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“The fundamentals of online success really haven’t changed. The basic principle still applies that it’s all about people – technology is never the real problem!”

A web strategy pioneer, Philippa Gamse has been working with Internet applications since 1991. Originally from the UK, she formed her US-based consulting and speaking practice in 1995. Clients report significant improvement in quality web traffic, visitor engagement, customer loyalty and qualified sales leads within 30 days of implementing her recommendations.

Philippa was the sole featured expert for the cover story on effective web strategies for UPS “Compass” Magazine Fall 2009, distributed to more than 1million businesses. She teaches digital marketing on MBA programs at Hult International Business School in San Francisco. She is a Certified Management Consultant – an ISO-accredited designation recognized in over 60 countries. Her book 42 Rules for a Web Presence That Wins was published in September, 2011.

Philippa Gamse, Total Net Value, Inc. - President

MO: You have been working with internet applications since 1991. Was it obvious from the beginning that the internet would become such a central factor in our lives? Has there been anything about its evolution that has surprised you?

Philippa: It was quickly obvious that it was a very powerful tool for mass communication. In the early 90’s I was working for a national nonprofit organization with a chapter in every state, and we realized that using email and bulletin boards (this was pre-Web days) could significantly reduce the cost and efficiency of disseminating information, and of facilitating discussion among a number of people at once. It’s been amazing to use tools like Skype to talk to and see people all over the world at almost no cost!

One thing that has surprised me has been how the fundamentals of online success really haven’t changed. The basic principle still applies that it’s all about people – technology is never the real problem! A paper that I co-wrote in 1993 called “Seven Steps for Building Electronic Communities” is still quite relevant today – in fact, I refer to it as a foundational primer for social networking.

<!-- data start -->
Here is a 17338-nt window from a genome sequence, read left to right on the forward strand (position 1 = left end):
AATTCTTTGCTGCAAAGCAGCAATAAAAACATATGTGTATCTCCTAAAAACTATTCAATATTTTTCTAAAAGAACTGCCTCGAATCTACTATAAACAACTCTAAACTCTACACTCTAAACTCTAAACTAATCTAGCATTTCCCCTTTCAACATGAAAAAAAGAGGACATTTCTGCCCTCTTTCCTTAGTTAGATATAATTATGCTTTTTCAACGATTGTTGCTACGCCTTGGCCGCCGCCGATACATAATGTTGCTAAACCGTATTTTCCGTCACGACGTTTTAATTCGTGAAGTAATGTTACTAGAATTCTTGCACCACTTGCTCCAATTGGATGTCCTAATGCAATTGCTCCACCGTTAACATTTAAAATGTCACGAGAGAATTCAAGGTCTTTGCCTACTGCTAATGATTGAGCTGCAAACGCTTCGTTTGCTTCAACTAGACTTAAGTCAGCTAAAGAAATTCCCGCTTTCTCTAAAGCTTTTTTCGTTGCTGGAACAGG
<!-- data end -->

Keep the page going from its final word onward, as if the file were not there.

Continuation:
MO: Have there been any websites over the past year or so that you’ve been really impressed by?

Philippa: I know this sounds strange, but I don’t hang out on the web that much when I’m not working. So I use a lot of resource and research sites like Econsultancy and MarketingProfs, and I follow news from the BBC and the Economist, but I’m much less of a consumer online.

MO: What are some of the best ways to generate online sales leads?

Philippa: For all the hype around the Web and social media, the best techniques are still based on the fundamentals of creating lasting relationships with your customers. I talk a lot in my book about emotional connections online – that means making your visitors feel recognized, engaged in your content, confident that they can trust you, motivated to interact with you, and supported in their use of your products and services. Most sites are awful at this, but it is possible . . .

MO: Tell us about your new book, the inspiration behind it and what your creative process looked like.

Philippa: I was invited to write the book by Laura Lowell, who is the Executive Editor of the 42 Rules series – there are now almost 30 titles. The format is wonderful for the reader, because it’s a lot of small, thought-provoking chunks that you don’t necessarily need to go through in order. But each section is limited to around 650 words, which is actually quite difficult to write in a way that sets up the premise, makes the point, tells a relevant story, and sums everything up, in a way that’s very concise, and hopefully both educational and entertaining!

MO: What are three trends that excite you?

Philippa: I’m very interested in using technology for social good. This means finding ways of using email, cellphones and tablet computers for empowering disadvantaged communities, developing world populations, reaching people in very rural areas – for example to perform complex medical procedures through the use of robotics, etc. I’m also watching the developments in the concept of the “personal concierge” (think “Siri” on the iPhone), although I’m somewhat concerned about potential privacy and security issues.

MO: What’s next for Philippa Gamse?

Philippa: I’m very excited to be teaching digital marketing on MBA programs at Hult International Business School in San Francisco this summer. I’m also starting to think about my next book – I’m fascinated by the intersection of information / customer service / advertising / privacy / and how it’s all going to play out for businesses like Facebook and Google. And I’d like to find a really interesting project to work on in the area of using technology for social good on an international basis.

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